Exploring the Unknown

Avi Loeb
4 min readAug 28, 2022


A sufficiently advanced scientific civilization could create life or maybe even a baby universe in its laboratories, and hence acquire qualities that were assigned by humans to God. Would the encounter with an advanced technological gadget, such as the 100th version of the iPhone, inspire the same sense of awe for a present-day Silicon Valley entrepreneur as the burning bush did for Moses?

Imagine two hypothetical futures for humanity. One in which humanity continues on its tumultuous path, immersed in traditional religious beliefs along with modern notions of science and technology, while allocating major resources to deal with political conflicts, wars, pandemics and climate change on the two-dimensional surface of Earth. In the second hypothetical future, humanity explores the third dimension of space and allocates resources to study the possible existence of extraterrestrials with superhuman abilities as a motivation for its own aspirations.

The philosopher Friedrich Nietzsche proclaimed “God is dead” and substituted for it the notion of the Übermensch (superhuman). He meant the Übermensch to represent a spiritual evolution of self-awareness, overcoming views on morality and justice that stem from beliefs related to the notion of God in traditional religions. The scientific discovery of extraterrestrials would give a whole new meaning to the transition he envisioned.

Despite Nietzsche’s attempt to remove past belief systems from the future of humanity, the scientific exploration of the unknown resonates with spirituality. During the Jewish High-Holidays last year, Rob Dobrusin, an Emeritus Rabbi at the Beth Israel Congregation in Ann Arbor, Michigan, wrote a sermon about my book, Extraterrestrial, and posted the transcript on his blog. My Harvard colleague, Erez Manela, wrote to me: “It’s striking how your work is shaping religious sermons but not surprising given how it bleeds into questions of the meaning of life and humanity’s place in the universe.” When a cover story about my research appeared in the Jewish Orthodox Magazine “Ami”, another Harvard colleague, Stephen Greenblatt, noted “It looks like the Orthodox are more open-minded to this line of work than some of your colleagues.”

This brings up a fundamental difference between the universal scientific experience of discovering extraterrestrial technological relics and the personal nature of religious belief. The scientific method is guided by evidence gathered by instruments that are calibrated and yield reproducible results. The instruments collect quantitative data that can be analyzed by all scientists and the resulting knowledge is shared in peer-reviewed publications. Science avoids using humans as detectors but instead uses instruments to shift the discussion from the realm of the subjective and qualitative to the realm of the objective and quantitative. Religious beliefs, on the other hand, center on the individual and on the human experience, as argued by the philosopher and theologian, Martin Buber.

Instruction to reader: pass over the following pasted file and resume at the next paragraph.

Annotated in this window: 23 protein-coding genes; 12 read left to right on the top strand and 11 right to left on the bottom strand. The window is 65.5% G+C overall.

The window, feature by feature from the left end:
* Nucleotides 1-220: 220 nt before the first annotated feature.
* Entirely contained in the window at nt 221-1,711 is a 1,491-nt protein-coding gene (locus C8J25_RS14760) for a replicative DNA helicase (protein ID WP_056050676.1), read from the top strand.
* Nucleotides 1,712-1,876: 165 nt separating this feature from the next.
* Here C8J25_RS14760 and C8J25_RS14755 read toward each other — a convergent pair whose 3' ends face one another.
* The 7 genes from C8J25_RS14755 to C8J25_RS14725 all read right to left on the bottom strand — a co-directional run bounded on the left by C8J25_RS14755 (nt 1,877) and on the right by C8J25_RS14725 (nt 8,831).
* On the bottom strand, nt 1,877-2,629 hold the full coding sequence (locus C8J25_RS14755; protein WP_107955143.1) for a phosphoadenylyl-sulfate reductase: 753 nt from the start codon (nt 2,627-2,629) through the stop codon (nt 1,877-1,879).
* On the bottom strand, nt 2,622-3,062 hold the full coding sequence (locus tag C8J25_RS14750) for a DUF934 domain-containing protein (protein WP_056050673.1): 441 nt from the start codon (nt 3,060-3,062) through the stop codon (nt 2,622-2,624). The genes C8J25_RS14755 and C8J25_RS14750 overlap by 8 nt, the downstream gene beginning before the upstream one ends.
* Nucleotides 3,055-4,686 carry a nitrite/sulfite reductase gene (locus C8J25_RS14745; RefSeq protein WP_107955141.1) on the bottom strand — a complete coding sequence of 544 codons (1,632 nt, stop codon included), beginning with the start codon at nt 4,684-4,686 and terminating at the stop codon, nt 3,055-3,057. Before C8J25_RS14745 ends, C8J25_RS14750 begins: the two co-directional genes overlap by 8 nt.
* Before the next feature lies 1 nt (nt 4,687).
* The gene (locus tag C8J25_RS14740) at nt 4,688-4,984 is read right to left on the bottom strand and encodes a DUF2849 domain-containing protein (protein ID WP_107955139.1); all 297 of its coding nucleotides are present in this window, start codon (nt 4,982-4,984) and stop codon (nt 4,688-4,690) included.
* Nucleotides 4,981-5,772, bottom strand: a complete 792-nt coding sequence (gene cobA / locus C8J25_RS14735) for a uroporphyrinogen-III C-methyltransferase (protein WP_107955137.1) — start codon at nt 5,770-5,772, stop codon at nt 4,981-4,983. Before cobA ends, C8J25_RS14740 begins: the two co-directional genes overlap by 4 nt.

The distinction between the personal human experience and the universal measurements by scientific instruments motivates the transition between the anecdotal reports of military personnel and civilians about Unidentified Aerial Phenomena (UAP) and the rigorous scientific methodology adopted by the Galileo Project to collect quantitative data with a suite of state-of-the-art instruments and publish the findings in peer-reviewed journals.

But the scientific search for objects with an extraterrestrial technological origin could be different from the study of dark matter particles of cosmic origin. The dark matter which dominates the cosmic mass budget of matter involves passive physical constituents. However, an advanced gadget equipped with artificial intelligence and machine learning may be as complex as humans, displaying sentient qualities and having a “ghost in the machine”. The interaction with sentient technological systems would not only give us a new perspective on what it means to be superhuman, but will also clarify what it means to be human.

Genesis 1:27 states that “God created mankind in his own image.” Nietzsche counter-argued that “man makes god in his own image.” The scientific discovery of sentient extraterrestrial gadgets might suggest a third option, consistent with the ethics of diversity and inclusion: “the experience is shared by all manifestations of intelligence in our universe.”


Avi Loeb is the head of the Galileo Project, founding director of Harvard University’s — Black Hole Initiative, director of the Institute for Theory and Computation at the Harvard-Smithsonian Center for Astrophysics, and the former chair of the astronomy department at Harvard University (2011–2020). He chairs the advisory board for the Breakthrough Starshot project, and is a former member of the President’s Council of Advisors on Science and Technology and a former chair of the Board on Physics and Astronomy of the National Academies. He is the bestselling author of “Extraterrestrial: The First Sign of Intelligent Life Beyond Earth” and a co-author of the textbook “Life in the Cosmos”, both published in 2021.



Avi Loeb

Avi Loeb is the Baird Professor of Science and Institute director at Harvard University and the bestselling author of “Extraterrestrial” and "Interstellar".